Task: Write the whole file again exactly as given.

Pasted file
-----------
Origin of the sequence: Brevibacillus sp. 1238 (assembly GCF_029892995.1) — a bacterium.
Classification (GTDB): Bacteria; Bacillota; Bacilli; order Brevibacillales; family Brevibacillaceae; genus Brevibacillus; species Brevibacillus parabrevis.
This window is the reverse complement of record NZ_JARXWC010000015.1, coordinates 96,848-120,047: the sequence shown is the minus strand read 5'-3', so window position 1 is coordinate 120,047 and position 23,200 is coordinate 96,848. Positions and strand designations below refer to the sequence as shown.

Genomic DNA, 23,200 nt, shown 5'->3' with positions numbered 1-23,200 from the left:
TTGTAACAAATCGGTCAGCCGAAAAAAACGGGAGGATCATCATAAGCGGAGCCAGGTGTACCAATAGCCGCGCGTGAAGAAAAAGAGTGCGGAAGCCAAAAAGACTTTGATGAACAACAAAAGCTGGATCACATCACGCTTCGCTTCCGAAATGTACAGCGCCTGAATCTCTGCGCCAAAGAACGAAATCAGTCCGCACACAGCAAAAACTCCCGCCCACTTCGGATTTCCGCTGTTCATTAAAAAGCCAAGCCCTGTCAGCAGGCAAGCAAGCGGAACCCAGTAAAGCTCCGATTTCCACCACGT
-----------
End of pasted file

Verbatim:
Origin of the sequence: Brevibacillus sp. 1238 (assembly GCF_029892995.1) — a bacterium.
Classification (GTDB): Bacteria; Bacillota; Bacilli; order Brevibacillales; family Brevibacillaceae; genus Brevibacillus; species Brevibacillus parabrevis.
This window is the reverse complement of record NZ_JARXWC010000015.1, coordinates 96,848-120,047: the sequence shown is the minus strand read 5'-3', so window position 1 is coordinate 120,047 and position 23,200 is coordinate 96,848. Positions and strand designations below refer to the sequence as shown.

Genomic DNA, 23,200 nt, shown 5'->3' with positions numbered 1-23,200 from the left:
TTGTAACAAATCGGTCAGCCGAAAAAAACGGGAGGATCATCATAAGCGGAGCCAGGTGTACCAATAGCCGCGCGTGAAGAAAAAGAGTGCGGAAGCCAAAAAGACTTTGATGAACAACAAAAGCTGGATCACATCACGCTTCGCTTCCGAAATGTACAGCGCCTGAATCTCTGCGCCAAAGAACGAAATCAGTCCGCACACAGCAAAAACTCCCGCCCACTTCGGATTTCCGCTGTTCATTAAAAAGCCAAGCCCTGTCAGCAGGCAAGCAAGCGGAACCCAGTAAAGCTCCGATTTCCACCACGT